The United Kingdom's top diplomat is stepping down. It's part of a reshuffle that's changing the face of Britain's conservative party ahead of elections next year. (Via Getty Images)
William Hague, who has served as foreign secretary since 2010, offered these comments Tuesday.
HAGUE: "I really want to use this last year in the political frontline to help my party, to help David Cameron win the general election." (Via Sky News)
Tuesday's cabinet changes for Prime Minister David Cameron and his conservative Tory government also saw controversial Education Minister Michael Gove stepping down. Several female cabinet members were introduced.
The Telegraph called it a "cull of middle-aged white men." That's one way to put it. You could also call it a rebranding.
Polls suggest the ruling conservative party needs to both diversify and reach out to Euroskeptics to keep control of government after elections next spring. And reshuffling cabinet is one way to do that. (Via Getty Images)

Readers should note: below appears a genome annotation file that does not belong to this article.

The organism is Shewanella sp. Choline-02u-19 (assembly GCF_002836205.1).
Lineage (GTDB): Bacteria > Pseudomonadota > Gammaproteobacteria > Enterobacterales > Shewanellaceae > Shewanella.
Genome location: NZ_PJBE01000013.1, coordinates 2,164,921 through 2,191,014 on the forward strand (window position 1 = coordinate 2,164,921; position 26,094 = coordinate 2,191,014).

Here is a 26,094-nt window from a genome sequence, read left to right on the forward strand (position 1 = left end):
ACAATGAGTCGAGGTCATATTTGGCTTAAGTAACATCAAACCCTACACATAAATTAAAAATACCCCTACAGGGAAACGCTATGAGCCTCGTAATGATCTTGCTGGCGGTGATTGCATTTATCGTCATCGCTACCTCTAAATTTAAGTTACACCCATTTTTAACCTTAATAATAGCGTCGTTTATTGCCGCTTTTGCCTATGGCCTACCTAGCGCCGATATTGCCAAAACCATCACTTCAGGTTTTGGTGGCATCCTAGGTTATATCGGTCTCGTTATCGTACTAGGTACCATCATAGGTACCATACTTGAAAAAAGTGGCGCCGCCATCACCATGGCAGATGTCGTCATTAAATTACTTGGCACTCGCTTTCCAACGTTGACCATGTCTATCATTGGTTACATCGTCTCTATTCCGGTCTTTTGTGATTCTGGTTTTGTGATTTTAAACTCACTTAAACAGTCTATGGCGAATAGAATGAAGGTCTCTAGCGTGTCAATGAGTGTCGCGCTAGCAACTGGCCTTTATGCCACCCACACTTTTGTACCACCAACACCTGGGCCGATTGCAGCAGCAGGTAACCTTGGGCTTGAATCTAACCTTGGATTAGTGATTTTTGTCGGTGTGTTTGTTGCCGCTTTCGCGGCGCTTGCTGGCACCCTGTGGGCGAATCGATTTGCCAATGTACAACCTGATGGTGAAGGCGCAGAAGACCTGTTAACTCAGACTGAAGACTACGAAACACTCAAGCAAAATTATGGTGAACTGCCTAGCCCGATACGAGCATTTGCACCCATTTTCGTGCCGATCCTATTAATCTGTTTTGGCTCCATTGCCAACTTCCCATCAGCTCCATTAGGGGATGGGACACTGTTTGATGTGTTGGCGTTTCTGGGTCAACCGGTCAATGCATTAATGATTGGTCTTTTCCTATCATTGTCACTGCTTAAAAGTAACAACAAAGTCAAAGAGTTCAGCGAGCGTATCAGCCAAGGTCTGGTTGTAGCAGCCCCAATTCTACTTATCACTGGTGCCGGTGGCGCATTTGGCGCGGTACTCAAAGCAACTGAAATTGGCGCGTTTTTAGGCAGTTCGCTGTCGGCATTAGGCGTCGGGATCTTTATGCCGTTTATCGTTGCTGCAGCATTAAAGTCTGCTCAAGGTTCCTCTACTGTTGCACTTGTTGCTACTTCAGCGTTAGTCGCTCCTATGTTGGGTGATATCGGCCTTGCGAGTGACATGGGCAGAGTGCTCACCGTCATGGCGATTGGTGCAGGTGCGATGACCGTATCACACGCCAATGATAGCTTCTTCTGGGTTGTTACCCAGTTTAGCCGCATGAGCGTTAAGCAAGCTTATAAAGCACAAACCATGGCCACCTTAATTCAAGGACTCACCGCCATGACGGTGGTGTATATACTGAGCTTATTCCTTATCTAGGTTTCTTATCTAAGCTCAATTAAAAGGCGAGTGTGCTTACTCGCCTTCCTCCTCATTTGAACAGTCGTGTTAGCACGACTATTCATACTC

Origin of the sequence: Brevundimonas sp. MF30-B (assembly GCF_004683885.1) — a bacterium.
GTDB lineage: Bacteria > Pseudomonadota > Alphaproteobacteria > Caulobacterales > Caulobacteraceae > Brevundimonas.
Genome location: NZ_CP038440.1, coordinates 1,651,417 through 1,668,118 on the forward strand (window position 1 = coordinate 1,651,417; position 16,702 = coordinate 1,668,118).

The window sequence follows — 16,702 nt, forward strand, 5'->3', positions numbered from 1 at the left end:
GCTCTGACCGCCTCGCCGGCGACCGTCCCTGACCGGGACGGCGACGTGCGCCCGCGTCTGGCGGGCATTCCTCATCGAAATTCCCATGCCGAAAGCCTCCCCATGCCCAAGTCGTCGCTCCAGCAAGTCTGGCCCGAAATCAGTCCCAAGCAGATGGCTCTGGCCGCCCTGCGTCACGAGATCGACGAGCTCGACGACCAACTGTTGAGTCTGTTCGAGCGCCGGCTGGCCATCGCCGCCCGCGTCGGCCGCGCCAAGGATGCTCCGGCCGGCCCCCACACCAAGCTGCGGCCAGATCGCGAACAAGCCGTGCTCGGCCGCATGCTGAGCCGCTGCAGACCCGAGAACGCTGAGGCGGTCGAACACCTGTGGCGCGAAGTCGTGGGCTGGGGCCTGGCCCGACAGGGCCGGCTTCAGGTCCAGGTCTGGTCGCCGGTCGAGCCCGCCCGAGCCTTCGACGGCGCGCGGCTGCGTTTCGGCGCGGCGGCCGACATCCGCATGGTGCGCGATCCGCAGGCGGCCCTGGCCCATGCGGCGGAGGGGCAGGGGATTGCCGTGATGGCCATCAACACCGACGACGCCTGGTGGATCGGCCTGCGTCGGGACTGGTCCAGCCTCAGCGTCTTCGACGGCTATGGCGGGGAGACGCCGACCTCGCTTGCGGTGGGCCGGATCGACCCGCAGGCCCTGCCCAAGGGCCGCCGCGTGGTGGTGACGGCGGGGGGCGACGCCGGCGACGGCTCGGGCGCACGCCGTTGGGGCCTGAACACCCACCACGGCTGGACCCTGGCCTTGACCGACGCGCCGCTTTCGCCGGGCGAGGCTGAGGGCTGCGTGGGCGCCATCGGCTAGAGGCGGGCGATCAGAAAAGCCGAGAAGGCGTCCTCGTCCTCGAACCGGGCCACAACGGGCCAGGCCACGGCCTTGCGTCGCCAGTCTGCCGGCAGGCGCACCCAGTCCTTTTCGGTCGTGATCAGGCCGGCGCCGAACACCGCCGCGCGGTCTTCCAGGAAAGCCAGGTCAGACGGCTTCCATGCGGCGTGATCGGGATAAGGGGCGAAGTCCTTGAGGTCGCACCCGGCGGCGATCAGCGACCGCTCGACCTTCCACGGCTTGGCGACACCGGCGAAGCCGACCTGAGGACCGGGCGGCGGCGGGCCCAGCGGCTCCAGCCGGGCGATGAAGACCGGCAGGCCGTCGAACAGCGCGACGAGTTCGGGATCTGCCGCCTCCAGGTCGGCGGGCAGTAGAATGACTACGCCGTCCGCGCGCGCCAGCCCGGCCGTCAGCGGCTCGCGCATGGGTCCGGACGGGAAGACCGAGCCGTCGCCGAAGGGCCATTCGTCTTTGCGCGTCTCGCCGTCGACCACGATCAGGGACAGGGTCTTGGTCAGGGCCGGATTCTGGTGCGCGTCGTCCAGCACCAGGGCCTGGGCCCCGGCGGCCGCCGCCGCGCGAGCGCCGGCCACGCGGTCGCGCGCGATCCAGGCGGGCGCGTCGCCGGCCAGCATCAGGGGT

Much like in the U.S., the U.K.'s conservative party isn't necessarily its most conservative party. Cameron is facing pressure from the country's right wing — the surging U.K. Independence Party that's threatening to take a chunk of next year's vote. And that could be a major reason behind this shakeup.
Philip Hammond, who previously filled the less-notable defense secretary spot, is the man taking Hague's place — and he's a more conservative figure than Hague. Particularly on the U.K.'s ties with the European Union, which he opposes. (Via Al Jazeera, Getty Images)
The left-center Labour Party has capitalized on these rumors in just the last few hours, painting Hammond as fringe and saying, "Britain's foreign policy is now set to be led by a man who has talked about taking us out of the EU." (Via The Wall Street Journal)
The Labour Party's assumption there is that British citizens want to remain in the EU, which isn't a sure bet.
In fact, a poll last month suggested more want to leave. Only 37 percent said they'd like to remain in the EU. (Via The Guardian)
Cameron realizes that and has promised a referendum on leaving the Union if he's re-elected. A change in the nation's top diplomatic spot might help convince voters he's serious about that. (Via Getty Images)